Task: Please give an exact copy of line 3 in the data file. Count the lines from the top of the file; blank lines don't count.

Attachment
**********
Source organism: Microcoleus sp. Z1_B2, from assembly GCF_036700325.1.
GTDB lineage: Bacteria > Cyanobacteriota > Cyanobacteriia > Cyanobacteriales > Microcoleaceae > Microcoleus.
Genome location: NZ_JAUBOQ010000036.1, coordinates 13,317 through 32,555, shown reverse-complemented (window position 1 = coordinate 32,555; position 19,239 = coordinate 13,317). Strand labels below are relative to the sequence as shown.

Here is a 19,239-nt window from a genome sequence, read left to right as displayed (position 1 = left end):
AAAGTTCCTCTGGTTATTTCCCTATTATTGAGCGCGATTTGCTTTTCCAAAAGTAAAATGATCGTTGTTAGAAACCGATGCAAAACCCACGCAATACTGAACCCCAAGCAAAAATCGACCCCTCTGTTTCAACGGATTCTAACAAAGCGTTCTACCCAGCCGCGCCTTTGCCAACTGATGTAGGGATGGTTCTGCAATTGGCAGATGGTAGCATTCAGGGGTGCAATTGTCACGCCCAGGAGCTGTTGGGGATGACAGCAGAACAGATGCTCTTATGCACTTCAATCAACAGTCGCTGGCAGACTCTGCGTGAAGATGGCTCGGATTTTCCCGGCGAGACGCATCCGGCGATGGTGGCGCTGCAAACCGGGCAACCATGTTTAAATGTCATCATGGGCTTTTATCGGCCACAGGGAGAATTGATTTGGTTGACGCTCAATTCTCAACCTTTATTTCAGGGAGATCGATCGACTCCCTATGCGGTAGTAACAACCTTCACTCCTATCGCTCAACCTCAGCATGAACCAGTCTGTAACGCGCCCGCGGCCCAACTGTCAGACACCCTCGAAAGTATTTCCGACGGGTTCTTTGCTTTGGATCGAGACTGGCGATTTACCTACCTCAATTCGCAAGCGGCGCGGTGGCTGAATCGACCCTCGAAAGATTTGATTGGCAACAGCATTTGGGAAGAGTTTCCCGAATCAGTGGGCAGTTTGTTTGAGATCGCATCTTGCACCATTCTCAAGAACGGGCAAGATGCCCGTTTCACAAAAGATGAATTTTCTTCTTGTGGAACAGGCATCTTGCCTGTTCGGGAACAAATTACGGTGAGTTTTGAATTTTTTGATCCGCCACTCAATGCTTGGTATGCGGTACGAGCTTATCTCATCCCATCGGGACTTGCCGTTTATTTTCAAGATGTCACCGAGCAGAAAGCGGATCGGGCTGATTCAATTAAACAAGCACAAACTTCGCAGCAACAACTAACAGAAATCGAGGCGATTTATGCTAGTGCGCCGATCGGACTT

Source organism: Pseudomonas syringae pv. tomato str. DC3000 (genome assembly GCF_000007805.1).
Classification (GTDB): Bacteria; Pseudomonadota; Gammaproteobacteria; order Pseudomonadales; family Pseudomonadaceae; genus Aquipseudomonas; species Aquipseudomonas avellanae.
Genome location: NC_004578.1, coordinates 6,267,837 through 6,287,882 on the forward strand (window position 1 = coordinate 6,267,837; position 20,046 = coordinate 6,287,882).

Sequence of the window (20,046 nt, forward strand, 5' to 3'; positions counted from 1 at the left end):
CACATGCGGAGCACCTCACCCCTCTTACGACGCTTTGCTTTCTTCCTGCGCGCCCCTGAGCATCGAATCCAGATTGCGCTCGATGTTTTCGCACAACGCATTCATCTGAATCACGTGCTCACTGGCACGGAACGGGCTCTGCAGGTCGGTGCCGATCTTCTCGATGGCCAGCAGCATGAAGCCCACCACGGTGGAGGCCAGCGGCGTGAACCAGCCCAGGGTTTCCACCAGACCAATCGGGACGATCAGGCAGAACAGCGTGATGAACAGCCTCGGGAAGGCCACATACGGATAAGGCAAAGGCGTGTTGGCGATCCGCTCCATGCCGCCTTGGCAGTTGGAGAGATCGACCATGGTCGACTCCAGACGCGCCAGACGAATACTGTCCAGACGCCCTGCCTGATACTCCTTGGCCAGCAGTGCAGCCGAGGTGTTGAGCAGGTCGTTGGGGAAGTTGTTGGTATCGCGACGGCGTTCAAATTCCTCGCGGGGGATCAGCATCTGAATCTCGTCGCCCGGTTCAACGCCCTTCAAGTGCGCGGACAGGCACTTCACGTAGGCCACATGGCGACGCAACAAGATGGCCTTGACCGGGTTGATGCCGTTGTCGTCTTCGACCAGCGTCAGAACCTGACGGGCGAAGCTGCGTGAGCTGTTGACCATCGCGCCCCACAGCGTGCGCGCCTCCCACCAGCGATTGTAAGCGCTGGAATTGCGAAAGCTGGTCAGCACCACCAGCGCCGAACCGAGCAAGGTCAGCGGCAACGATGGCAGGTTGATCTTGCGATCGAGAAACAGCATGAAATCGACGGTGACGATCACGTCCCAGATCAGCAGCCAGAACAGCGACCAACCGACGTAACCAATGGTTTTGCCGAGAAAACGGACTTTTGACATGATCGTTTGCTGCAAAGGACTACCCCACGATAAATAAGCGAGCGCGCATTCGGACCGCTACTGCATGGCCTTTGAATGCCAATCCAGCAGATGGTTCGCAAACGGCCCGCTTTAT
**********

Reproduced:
Genome location: NZ_JAUBOQ010000036.1, coordinates 13,317 through 32,555, shown reverse-complemented (window position 1 = coordinate 32,555; position 19,239 = coordinate 13,317). Strand labels below are relative to the sequence as shown.